2. Show how many (or perhaps which) widgets will be affected by applying the changes.
  3. Should there be anything different if only one parameter is available?

LMK what you think.

Interesting idea @ranbena, the Notification creates an interesting “fixed object” in the DOM. It’s nice that it’s very informative and it’s easy to see what you need to do.

My only concern is that it may be a bit annoying, so sth collapsible with the same idea (just holding less information when collapsed) could be interesting. I just have no idea what could fit this :sweat_smile:.

In any case, it looks great and the annoying thing is not that of an issue to me. So, in this case within a Dashboard, widget and Dashboard parameters would share the same Apply-space, right?

My only concern is that it may be a bit annoying

I share that concern. We gotta experience it in order to know. I have a feeling though it would be easy to get used to and also would serve us well in the future as the UI is unrestricted.

sth collapsible with the same idea

I’m working on an inline version. It has its downsides.

in this case within a Dashboard, widget and Dashboard parameters would share the same Apply-space, right?

I was thinking that Dashboard parameters and each widget would have a different notification key, therefore notifications would stack up according to changes. I’ll update the demo to demonstrate it.

This is very interesting and novel, but doesn’t feel right. The thing that bothers me the most is the distance (on screen) between the parameters and this notification. Also, it gets complicated when you edit some widget parameters while also editing dashboard parameters – will we show two notifications?

I feel that an inline button will work better:


(the asterisk is to signal this parma changed, of course we can use a different visual cue - like the yellow background you used)

It’s worth keeping in mind that the current interaction is very natural. We need to change it because of a need for optimization for slower queries.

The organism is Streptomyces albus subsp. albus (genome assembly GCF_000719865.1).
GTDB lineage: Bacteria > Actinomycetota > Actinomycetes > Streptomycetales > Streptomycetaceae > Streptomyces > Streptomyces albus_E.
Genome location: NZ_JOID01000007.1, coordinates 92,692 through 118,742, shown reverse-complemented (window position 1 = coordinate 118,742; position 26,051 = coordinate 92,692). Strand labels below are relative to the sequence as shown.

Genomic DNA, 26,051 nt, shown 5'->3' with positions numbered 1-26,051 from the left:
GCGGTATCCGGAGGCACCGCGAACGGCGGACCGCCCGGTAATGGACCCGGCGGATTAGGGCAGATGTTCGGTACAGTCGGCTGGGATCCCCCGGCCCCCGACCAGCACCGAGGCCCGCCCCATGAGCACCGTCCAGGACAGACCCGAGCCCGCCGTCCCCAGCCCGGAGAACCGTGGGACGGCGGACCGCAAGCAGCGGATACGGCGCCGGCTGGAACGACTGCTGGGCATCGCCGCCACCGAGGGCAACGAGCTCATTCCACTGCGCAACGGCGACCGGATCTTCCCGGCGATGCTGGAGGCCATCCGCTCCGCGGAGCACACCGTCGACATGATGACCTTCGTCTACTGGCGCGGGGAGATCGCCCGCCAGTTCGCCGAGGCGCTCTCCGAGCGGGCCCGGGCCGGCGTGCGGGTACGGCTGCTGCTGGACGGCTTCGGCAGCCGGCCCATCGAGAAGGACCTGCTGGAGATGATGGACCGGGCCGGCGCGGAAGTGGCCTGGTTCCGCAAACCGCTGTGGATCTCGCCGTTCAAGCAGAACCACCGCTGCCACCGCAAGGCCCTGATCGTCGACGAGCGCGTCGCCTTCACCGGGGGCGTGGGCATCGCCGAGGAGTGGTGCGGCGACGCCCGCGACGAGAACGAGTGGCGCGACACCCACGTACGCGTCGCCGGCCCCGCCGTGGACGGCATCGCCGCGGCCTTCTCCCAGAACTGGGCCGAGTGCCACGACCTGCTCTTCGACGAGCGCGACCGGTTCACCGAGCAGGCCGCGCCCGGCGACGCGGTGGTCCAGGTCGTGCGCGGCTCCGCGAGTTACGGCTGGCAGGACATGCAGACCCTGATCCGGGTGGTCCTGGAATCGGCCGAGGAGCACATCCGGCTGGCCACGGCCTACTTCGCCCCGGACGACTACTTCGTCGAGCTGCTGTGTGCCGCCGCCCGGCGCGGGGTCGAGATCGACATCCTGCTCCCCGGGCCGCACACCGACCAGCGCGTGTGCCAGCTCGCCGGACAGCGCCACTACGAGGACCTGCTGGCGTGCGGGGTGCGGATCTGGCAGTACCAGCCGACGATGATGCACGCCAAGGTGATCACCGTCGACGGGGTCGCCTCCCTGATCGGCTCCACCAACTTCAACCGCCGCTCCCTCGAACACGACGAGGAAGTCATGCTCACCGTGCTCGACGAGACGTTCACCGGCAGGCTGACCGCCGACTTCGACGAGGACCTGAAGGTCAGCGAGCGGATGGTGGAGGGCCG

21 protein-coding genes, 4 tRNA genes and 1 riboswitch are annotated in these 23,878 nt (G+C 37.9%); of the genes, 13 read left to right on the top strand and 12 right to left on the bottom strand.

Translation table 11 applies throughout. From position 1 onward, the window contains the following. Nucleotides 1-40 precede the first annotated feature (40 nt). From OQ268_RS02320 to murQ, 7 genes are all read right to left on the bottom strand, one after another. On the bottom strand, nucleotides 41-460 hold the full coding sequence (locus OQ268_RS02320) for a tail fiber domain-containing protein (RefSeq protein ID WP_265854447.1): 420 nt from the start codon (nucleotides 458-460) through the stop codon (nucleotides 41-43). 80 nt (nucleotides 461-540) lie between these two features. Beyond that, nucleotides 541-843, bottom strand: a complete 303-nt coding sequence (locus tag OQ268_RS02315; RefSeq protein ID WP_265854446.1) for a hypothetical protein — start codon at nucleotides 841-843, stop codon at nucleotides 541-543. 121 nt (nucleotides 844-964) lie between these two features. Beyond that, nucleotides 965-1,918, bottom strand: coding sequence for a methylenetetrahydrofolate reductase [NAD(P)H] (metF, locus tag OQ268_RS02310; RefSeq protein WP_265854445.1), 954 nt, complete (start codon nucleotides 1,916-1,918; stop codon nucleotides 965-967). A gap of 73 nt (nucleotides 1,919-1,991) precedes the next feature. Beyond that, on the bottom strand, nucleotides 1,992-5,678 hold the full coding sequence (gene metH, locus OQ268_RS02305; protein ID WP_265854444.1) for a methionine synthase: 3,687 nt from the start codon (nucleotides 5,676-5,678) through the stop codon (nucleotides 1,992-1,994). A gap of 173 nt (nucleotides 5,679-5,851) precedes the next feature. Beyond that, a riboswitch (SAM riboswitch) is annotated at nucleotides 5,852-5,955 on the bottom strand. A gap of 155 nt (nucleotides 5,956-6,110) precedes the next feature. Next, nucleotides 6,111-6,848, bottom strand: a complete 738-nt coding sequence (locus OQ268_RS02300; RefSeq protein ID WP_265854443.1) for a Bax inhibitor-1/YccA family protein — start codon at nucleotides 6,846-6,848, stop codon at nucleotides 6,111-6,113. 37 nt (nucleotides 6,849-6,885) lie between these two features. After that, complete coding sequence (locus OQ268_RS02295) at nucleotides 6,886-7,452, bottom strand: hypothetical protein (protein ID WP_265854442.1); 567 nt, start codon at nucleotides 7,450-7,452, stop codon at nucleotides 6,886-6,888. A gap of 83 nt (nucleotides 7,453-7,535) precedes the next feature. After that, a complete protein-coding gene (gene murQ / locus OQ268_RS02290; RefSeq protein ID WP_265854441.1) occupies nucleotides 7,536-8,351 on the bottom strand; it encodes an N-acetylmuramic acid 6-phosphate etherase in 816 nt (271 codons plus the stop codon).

Also, it gets complicated when you edit some widget parameters while also editing dashboard parameters – will we show two notifications?

Let’s determine the desired behavior since it has great significance in choosing between notification and inline UI.

Allowing all dashboard param changes to be applied jointly:

Or separately:

If we would want to allow joint application - I don’t see a way to do it inline. If it’s not important, I’ll work on an inline version.

This is a very good point, but it’s not important. While there might be a case where a widget has both dashboard-level and widget-level parameters and one might want to execute them all together, I feel that it’s very rare.

Inline version:

  1. Change indication - dashed outline (or bg color).
  2. Undo change - corner button.
  3. Apply button - added as last element.
  4. No batch cancel - but not a necessity.
  5. UI shows/hides according to changeset.

Pros:

  • Non “detached” UI.

Cons:

  • Apply button might have to break line if there’s no room. This could create a jerky experience.
  • Apply button position might be far from changed parameter. I couldn’t think up a sensible way to position it “outside the flow”.

Are we sure we need it?

Why not attach the Apply button to the bottom of the parameters box?

I think it’s currently a missing and necessary feature, although not a must for this iteration.

Why not attach the Apply button to the bottom of the parameters box?

Not sure how that would work. It would partly hover under the parameters?

No, it will hover over the content below the parameters – like in my ugly illustration from before:

image

Because it’s a temporary element, there is no harm with it blocking other content.

Feels like it clutters the UI a bit and I’m not sure how necessary it is. Regardless, would keep it for another iteration and focus on the current issue.

Ok so here we go. (Had a hard time making it visually appealing):

  1. Hovering apply button.
  2. Updates with changed param count.
  3. Asterisk next to changed param.

Here’s a demo to play with (apply button doesn’t work):

Edit Apply-2

:ok_hand:

Only thing to verify, is how this behaves on mobile?

Don’t you prefer the yellow background?